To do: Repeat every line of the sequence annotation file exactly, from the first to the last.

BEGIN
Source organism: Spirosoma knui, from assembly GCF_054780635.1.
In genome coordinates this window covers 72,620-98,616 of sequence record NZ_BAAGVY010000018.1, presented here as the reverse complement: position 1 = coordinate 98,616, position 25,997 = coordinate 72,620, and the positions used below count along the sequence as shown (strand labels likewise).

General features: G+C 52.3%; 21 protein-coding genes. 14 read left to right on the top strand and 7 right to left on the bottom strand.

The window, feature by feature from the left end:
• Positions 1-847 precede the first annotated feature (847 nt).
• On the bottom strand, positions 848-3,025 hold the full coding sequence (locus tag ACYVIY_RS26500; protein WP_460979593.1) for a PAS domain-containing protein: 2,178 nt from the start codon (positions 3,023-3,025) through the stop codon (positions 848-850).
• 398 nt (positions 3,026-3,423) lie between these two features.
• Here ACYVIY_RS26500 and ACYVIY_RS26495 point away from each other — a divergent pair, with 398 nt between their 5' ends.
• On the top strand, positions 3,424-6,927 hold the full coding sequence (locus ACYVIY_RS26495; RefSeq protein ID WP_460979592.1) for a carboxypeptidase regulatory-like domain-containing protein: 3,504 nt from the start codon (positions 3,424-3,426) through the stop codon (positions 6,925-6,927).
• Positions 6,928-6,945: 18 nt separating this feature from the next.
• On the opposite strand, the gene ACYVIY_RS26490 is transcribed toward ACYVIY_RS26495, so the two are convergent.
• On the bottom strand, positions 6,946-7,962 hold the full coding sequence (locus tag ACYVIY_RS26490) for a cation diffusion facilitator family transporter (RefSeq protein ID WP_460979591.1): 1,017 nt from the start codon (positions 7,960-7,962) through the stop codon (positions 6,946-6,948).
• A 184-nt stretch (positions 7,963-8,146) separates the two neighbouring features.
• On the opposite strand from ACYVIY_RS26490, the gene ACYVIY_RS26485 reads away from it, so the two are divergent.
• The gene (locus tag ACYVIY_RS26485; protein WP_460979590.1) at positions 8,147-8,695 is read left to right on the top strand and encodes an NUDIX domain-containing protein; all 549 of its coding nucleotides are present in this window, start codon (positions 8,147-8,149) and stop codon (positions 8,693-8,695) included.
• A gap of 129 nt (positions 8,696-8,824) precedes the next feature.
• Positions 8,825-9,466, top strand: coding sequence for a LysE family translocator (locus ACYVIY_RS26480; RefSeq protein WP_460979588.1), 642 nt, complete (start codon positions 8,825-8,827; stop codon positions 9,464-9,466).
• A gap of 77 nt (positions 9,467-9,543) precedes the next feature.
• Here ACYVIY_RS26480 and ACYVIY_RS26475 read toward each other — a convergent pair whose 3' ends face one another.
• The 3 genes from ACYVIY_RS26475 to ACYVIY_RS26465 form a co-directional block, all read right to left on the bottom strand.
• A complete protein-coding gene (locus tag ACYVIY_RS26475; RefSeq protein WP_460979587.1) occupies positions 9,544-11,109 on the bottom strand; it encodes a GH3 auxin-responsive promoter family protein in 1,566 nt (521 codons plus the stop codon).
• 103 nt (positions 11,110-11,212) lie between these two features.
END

Source organism: Spirosoma knui, from assembly GCF_054780635.1.
In genome coordinates this window covers 72,620-98,616 of sequence record NZ_BAAGVY010000018.1, presented here as the reverse complement: position 1 = coordinate 98,616, position 25,997 = coordinate 72,620, and the positions used below count along the sequence as shown (strand labels likewise).

General features: G+C 52.3%; 21 protein-coding genes. 14 read left to right on the top strand and 7 right to left on the bottom strand.

The window, feature by feature from the left end:
• Positions 1-847 precede the first annotated feature (847 nt).
• On the bottom strand, positions 848-3,025 hold the full coding sequence (locus tag ACYVIY_RS26500; protein WP_460979593.1) for a PAS domain-containing protein: 2,178 nt from the start codon (positions 3,023-3,025) through the stop codon (positions 848-850).
• 398 nt (positions 3,026-3,423) lie between these two features.
• Here ACYVIY_RS26500 and ACYVIY_RS26495 point away from each other — a divergent pair, with 398 nt between their 5' ends.
• On the top strand, positions 3,424-6,927 hold the full coding sequence (locus ACYVIY_RS26495; RefSeq protein ID WP_460979592.1) for a carboxypeptidase regulatory-like domain-containing protein: 3,504 nt from the start codon (positions 3,424-3,426) through the stop codon (positions 6,925-6,927).
• Positions 6,928-6,945: 18 nt separating this feature from the next.
• On the opposite strand, the gene ACYVIY_RS26490 is transcribed toward ACYVIY_RS26495, so the two are convergent.
• On the bottom strand, positions 6,946-7,962 hold the full coding sequence (locus tag ACYVIY_RS26490) for a cation diffusion facilitator family transporter (RefSeq protein ID WP_460979591.1): 1,017 nt from the start codon (positions 7,960-7,962) through the stop codon (positions 6,946-6,948).
• A 184-nt stretch (positions 7,963-8,146) separates the two neighbouring features.
• On the opposite strand from ACYVIY_RS26490, the gene ACYVIY_RS26485 reads away from it, so the two are divergent.
• The gene (locus tag ACYVIY_RS26485; protein WP_460979590.1) at positions 8,147-8,695 is read left to right on the top strand and encodes an NUDIX domain-containing protein; all 549 of its coding nucleotides are present in this window, start codon (positions 8,147-8,149) and stop codon (positions 8,693-8,695) included.
• A gap of 129 nt (positions 8,696-8,824) precedes the next feature.
• Positions 8,825-9,466, top strand: coding sequence for a LysE family translocator (locus ACYVIY_RS26480; RefSeq protein WP_460979588.1), 642 nt, complete (start codon positions 8,825-8,827; stop codon positions 9,464-9,466).
• A gap of 77 nt (positions 9,467-9,543) precedes the next feature.
• Here ACYVIY_RS26480 and ACYVIY_RS26475 read toward each other — a convergent pair whose 3' ends face one another.
• The 3 genes from ACYVIY_RS26475 to ACYVIY_RS26465 form a co-directional block, all read right to left on the bottom strand.
• A complete protein-coding gene (locus tag ACYVIY_RS26475; RefSeq protein WP_460979587.1) occupies positions 9,544-11,109 on the bottom strand; it encodes a GH3 auxin-responsive promoter family protein in 1,566 nt (521 codons plus the stop codon).
• 103 nt (positions 11,110-11,212) lie between these two features.